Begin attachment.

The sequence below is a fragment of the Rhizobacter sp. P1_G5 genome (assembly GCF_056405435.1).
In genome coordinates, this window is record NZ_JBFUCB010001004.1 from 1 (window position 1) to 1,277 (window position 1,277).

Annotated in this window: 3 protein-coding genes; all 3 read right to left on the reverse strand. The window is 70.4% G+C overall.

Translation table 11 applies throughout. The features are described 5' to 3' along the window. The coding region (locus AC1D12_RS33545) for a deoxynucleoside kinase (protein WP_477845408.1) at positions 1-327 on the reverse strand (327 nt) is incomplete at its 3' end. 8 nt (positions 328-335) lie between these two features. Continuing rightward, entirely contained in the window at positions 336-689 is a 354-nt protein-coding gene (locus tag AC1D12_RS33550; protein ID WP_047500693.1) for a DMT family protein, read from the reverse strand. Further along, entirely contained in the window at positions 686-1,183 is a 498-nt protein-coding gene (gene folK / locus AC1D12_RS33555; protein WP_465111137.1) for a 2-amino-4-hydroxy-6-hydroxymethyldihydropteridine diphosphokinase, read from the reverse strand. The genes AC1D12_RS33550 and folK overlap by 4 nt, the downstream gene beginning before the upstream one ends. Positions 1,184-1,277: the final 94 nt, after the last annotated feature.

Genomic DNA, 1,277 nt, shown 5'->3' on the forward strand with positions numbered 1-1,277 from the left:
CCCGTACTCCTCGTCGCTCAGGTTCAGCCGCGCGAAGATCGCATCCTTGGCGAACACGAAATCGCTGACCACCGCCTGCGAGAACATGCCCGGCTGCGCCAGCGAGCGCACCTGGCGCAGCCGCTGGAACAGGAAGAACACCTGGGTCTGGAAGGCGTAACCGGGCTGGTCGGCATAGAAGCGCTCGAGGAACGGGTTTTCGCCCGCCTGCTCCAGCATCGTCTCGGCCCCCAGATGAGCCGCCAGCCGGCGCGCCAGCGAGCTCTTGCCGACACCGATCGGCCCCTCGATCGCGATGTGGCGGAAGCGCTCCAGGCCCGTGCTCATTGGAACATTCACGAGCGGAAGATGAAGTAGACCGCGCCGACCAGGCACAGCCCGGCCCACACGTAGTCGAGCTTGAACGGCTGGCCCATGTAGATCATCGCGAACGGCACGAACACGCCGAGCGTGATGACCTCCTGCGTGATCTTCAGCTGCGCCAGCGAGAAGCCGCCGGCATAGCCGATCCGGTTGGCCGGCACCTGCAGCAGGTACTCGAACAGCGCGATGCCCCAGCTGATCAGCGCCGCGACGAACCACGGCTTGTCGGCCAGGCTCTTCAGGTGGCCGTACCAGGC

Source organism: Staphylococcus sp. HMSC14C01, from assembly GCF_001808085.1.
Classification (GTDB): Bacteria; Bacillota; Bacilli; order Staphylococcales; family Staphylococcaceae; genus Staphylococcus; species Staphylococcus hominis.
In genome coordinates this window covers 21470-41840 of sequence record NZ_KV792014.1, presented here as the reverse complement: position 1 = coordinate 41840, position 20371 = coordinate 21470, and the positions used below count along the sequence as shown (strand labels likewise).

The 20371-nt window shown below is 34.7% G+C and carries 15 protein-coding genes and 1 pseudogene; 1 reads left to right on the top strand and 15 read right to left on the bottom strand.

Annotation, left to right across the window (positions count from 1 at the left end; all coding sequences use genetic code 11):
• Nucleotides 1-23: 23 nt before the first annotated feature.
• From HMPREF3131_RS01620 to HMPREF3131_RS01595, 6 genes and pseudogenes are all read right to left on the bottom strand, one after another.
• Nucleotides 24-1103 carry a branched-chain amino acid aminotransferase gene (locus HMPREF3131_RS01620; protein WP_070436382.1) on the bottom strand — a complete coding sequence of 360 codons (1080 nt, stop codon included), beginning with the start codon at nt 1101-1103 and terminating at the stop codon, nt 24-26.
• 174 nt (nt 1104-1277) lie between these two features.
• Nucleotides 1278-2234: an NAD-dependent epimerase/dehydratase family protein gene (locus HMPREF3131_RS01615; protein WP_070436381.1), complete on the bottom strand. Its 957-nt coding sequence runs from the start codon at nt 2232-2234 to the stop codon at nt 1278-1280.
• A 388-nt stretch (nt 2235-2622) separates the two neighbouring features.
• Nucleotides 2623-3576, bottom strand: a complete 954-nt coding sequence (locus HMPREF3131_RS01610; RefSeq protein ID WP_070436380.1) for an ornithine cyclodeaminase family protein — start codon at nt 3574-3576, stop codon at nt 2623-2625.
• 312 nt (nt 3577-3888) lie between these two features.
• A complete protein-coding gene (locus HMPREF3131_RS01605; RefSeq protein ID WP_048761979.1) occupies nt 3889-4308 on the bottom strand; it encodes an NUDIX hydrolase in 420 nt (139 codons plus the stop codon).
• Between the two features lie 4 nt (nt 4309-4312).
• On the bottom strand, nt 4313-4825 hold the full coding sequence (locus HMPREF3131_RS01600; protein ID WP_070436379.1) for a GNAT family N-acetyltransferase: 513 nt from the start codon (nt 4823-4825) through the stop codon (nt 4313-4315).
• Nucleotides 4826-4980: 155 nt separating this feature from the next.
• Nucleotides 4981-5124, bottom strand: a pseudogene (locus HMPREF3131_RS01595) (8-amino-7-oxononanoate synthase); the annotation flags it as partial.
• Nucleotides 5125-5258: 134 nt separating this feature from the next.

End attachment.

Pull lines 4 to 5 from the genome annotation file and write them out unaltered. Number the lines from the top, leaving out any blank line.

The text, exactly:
Translation table 11 applies throughout. The features are described 5' to 3' along the window. The coding region (locus AC1D12_RS33545) for a deoxynucleoside kinase (protein WP_477845408.1) at positions 1-327 on the reverse strand (327 nt) is incomplete at its 3' end. 8 nt (positions 328-335) lie between these two features. Continuing rightward, entirely contained in the window at positions 336-689 is a 354-nt protein-coding gene (locus tag AC1D12_RS33550; protein ID WP_047500693.1) for a DMT family protein, read from the reverse strand. Further along, entirely contained in the window at positions 686-1,183 is a 498-nt protein-coding gene (gene folK / locus AC1D12_RS33555; protein WP_465111137.1) for a 2-amino-4-hydroxy-6-hydroxymethyldihydropteridine diphosphokinase, read from the reverse strand. The genes AC1D12_RS33550 and folK overlap by 4 nt, the downstream gene beginning before the upstream one ends. Positions 1,184-1,277: the final 94 nt, after the last annotated feature.

Genomic DNA, 1,277 nt, shown 5'->3' on the forward strand with positions numbered 1-1,277 from the left: